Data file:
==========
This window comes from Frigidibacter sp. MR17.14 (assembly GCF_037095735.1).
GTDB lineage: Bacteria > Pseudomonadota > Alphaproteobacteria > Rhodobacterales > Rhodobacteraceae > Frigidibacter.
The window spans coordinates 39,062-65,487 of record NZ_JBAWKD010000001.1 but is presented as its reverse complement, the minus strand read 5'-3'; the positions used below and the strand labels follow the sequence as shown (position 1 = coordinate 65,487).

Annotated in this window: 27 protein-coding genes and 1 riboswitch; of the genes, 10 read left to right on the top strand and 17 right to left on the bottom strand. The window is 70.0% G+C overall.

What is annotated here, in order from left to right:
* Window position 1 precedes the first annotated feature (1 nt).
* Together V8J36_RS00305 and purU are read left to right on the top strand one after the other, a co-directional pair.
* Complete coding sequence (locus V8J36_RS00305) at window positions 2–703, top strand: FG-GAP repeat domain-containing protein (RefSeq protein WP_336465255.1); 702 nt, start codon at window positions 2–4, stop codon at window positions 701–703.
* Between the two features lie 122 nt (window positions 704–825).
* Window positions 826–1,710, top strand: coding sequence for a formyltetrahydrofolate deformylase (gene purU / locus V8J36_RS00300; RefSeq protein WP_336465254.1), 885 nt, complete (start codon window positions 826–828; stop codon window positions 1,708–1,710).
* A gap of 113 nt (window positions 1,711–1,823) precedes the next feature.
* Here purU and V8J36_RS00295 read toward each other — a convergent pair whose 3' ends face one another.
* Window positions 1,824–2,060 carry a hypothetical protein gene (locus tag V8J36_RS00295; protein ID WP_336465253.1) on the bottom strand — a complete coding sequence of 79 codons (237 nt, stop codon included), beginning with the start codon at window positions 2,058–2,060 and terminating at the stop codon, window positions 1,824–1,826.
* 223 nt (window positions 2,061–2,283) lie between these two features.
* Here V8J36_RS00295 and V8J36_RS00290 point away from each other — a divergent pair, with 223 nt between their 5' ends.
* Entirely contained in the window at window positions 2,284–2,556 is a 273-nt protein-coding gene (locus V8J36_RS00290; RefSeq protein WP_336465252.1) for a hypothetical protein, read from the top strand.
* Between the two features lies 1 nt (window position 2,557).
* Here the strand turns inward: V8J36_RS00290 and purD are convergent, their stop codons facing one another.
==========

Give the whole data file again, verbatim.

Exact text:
This window comes from Frigidibacter sp. MR17.14 (assembly GCF_037095735.1).
GTDB lineage: Bacteria > Pseudomonadota > Alphaproteobacteria > Rhodobacterales > Rhodobacteraceae > Frigidibacter.
The window spans coordinates 39,062-65,487 of record NZ_JBAWKD010000001.1 but is presented as its reverse complement, the minus strand read 5'-3'; the positions used below and the strand labels follow the sequence as shown (position 1 = coordinate 65,487).

Annotated in this window: 27 protein-coding genes and 1 riboswitch; of the genes, 10 read left to right on the top strand and 17 right to left on the bottom strand. The window is 70.0% G+C overall.

What is annotated here, in order from left to right:
* Window position 1 precedes the first annotated feature (1 nt).
* Together V8J36_RS00305 and purU are read left to right on the top strand one after the other, a co-directional pair.
* Complete coding sequence (locus V8J36_RS00305) at window positions 2–703, top strand: FG-GAP repeat domain-containing protein (RefSeq protein WP_336465255.1); 702 nt, start codon at window positions 2–4, stop codon at window positions 701–703.
* Between the two features lie 122 nt (window positions 704–825).
* Window positions 826–1,710, top strand: coding sequence for a formyltetrahydrofolate deformylase (gene purU / locus V8J36_RS00300; RefSeq protein WP_336465254.1), 885 nt, complete (start codon window positions 826–828; stop codon window positions 1,708–1,710).
* A gap of 113 nt (window positions 1,711–1,823) precedes the next feature.
* Here purU and V8J36_RS00295 read toward each other — a convergent pair whose 3' ends face one another.
* Window positions 1,824–2,060 carry a hypothetical protein gene (locus tag V8J36_RS00295; protein ID WP_336465253.1) on the bottom strand — a complete coding sequence of 79 codons (237 nt, stop codon included), beginning with the start codon at window positions 2,058–2,060 and terminating at the stop codon, window positions 1,824–1,826.
* 223 nt (window positions 2,061–2,283) lie between these two features.
* Here V8J36_RS00295 and V8J36_RS00290 point away from each other — a divergent pair, with 223 nt between their 5' ends.
* Entirely contained in the window at window positions 2,284–2,556 is a 273-nt protein-coding gene (locus V8J36_RS00290; RefSeq protein WP_336465252.1) for a hypothetical protein, read from the top strand.
* Between the two features lies 1 nt (window position 2,557).
* Here the strand turns inward: V8J36_RS00290 and purD are convergent, their stop codons facing one another.